On February 22, my son Cordell and I attended the Coastal Empire Beekeepers Association’s Fundamentals of Beekeeping seminar on Oatland Island near downtown Savannah, GA. One of the speakers giving advanced level presentations was David Arnal, an experienced beekeeper from Hilton Head, S.C.
One of the presentations given by David that I attended was called Reintroducing the Skep. In all honesty, I almost skipped the class and went to a different one because my first reaction to the title was something like this:
“What!? Skeps? Who would want to keep bees in a skep? They’re illegal anyway!”
But, my curiosity got the better of me so I made my way to the class to hear what Mr. Arnal had to say. I figured I had nothing to lose.
Now, just for those who may be wondering, a “skep” is a woven basket that contains bees like you see in the photo above. Bees were kept in skeps for centuries. In fact, the modern wooden box (Langstroth) hives used predominately today are very recent development by comparison. Though hardly seen in use in the U.S. today, skeps are still depicted in bee related art and also on the State Seal of Utah.
From my earliest days exploring learning about keeping bees, I have read and heard that keeping bees in skeps is illegal because it is a hard to inspect them for disease because they do not have removable frames like modern Langstroth hives. So when I went into Mr. Arnal’s class, I expected him to reaffirm what I thought I knew. Boy, I was wrong! Contrary to popular belief, Mr. Arnal stated that skeps were not illegal everywhere; his home State of South Carolina had no law against them! Moreover, he also noted that he could not find anything mentioning this in the beekeeping laws of Georgia either. That got my attention.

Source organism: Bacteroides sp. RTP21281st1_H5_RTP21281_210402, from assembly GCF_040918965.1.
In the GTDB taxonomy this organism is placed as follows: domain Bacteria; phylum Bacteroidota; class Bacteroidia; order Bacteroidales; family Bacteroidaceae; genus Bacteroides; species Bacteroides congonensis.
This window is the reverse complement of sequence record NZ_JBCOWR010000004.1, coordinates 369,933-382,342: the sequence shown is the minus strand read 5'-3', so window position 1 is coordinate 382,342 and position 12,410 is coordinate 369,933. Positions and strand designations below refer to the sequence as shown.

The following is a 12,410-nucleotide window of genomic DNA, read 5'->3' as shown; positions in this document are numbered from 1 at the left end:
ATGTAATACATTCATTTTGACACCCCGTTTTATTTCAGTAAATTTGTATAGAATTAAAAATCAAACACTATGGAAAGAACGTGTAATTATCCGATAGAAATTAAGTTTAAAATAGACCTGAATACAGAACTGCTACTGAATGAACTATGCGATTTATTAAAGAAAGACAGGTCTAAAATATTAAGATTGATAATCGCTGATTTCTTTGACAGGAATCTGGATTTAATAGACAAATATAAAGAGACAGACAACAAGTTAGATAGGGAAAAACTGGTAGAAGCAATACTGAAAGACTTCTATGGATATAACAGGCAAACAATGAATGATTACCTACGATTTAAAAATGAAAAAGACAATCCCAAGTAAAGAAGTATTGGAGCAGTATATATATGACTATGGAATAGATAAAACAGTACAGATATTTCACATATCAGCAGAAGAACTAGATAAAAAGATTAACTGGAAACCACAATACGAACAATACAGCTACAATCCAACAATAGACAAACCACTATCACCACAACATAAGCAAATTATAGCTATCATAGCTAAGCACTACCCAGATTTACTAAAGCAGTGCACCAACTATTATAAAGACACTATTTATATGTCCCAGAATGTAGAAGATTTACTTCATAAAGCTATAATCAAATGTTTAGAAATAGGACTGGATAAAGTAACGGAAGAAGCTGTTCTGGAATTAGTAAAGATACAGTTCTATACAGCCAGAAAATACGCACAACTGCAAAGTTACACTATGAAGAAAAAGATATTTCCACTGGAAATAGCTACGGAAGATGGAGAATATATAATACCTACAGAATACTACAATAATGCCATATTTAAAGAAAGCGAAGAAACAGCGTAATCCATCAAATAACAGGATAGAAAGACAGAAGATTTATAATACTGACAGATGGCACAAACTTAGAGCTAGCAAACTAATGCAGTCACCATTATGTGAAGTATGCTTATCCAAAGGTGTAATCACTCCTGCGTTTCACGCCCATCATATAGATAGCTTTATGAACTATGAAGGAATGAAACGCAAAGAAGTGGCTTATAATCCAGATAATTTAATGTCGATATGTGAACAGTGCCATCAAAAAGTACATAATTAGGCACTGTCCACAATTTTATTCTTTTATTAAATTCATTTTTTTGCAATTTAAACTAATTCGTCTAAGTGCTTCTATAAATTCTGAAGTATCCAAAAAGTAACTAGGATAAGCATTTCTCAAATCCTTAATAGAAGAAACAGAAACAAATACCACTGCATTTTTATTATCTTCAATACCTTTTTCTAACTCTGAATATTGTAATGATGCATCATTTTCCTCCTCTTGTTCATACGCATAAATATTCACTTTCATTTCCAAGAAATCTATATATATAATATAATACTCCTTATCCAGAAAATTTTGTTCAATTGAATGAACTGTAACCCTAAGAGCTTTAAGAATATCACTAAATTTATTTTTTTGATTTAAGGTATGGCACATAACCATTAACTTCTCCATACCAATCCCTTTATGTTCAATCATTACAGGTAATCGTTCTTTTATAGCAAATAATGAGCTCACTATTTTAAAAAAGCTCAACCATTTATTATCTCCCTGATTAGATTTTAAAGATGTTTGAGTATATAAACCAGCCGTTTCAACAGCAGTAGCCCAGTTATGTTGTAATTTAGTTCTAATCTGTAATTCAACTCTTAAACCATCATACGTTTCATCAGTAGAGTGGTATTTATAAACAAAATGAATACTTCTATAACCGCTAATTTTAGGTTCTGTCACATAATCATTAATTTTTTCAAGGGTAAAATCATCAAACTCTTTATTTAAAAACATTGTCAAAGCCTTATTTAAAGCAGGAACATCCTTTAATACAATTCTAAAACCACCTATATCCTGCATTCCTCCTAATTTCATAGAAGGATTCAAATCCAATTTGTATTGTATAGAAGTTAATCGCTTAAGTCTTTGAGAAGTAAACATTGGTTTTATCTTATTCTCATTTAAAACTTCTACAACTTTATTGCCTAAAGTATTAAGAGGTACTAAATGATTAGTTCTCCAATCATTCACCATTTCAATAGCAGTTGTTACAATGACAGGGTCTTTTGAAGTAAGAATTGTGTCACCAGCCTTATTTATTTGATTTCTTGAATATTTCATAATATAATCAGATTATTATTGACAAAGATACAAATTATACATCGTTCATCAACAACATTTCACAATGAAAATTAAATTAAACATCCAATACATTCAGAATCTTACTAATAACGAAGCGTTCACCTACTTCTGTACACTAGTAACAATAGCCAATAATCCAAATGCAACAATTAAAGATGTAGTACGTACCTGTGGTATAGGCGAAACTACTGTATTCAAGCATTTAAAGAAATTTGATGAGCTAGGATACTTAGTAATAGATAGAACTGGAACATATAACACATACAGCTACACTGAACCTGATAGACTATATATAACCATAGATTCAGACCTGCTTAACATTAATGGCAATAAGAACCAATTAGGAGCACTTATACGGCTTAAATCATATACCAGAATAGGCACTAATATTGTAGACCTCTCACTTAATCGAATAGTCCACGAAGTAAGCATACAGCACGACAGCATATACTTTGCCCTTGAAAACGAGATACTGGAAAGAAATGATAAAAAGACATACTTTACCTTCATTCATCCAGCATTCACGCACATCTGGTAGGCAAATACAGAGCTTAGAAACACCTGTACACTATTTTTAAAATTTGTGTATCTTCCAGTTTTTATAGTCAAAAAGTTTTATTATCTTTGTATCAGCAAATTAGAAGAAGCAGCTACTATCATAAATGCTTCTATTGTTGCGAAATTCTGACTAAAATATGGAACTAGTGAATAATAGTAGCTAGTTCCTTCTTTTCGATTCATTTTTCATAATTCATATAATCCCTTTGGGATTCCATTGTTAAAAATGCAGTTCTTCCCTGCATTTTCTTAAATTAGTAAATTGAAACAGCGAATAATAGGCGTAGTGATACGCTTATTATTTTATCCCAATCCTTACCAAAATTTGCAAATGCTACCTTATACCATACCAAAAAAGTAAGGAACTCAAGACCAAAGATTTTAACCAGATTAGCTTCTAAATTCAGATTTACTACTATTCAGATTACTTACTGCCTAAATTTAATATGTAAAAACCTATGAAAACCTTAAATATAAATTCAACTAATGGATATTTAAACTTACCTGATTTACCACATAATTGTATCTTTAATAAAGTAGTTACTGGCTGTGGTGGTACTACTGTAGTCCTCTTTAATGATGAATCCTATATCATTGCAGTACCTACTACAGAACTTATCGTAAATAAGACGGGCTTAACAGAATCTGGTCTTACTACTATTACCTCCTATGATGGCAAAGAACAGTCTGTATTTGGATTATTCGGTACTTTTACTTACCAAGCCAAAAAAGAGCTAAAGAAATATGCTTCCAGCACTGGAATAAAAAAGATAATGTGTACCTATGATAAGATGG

Yesterday I decided to investigate further on the legality of skeps in Georgia. Scripture says where there is no law, there is no transgression (Romans 4:15), so if there is no law or regulation specifically banning skeps, then they cannot be illegal, no matter how many beekeepers, books, or bee supply companies say otherwise!
I decided I’d ask someone who would know, so I emailed David Williams who heads up the apiary inspection section of the Georgia Department of Agriculture Plant Protection Division. I figured he would be able to point me to where it is written that skeps are not allowed if such a ban existed.
Here is his reply:
It is not against the law to own or possess a skep hive. It would not be eligible for an inspection because it probably would not go back together very well.
It’s not often I get to expose an urban legend, but there you have it! Myth busted! There is no law preventing beekeepers from using skeps in this State. Anyone who tells you otherwise is misinformed.
I think it’s safe to say that skep beekeeping may never be economically feasible for most beekeepers and they probably won’t make a comeback, but as a matter of historical preservation they do have value because this was the method bees have been kept for centuries. Personally, I have no immediate plans to start using skeps, but I don’t want anyone prevented from doing so because of urban legends.
I invite you to watch the first in a series of videos I have been watching on Youtube that follows a skep apiary in Germany. It’s quite fascinating to me really. One thing I learned is that the idea a skep cannot be inspected because they lack removable frames is actually a canard as well. The skep beekeepers are in their hives working more often than most of us, and they have ways to check the health of the colonies and inspect them.
Here is the first video:
I’d like to say a special “thank you” to David Arnal for his presentations and getting me interested in the legality of skep hives in Georgia.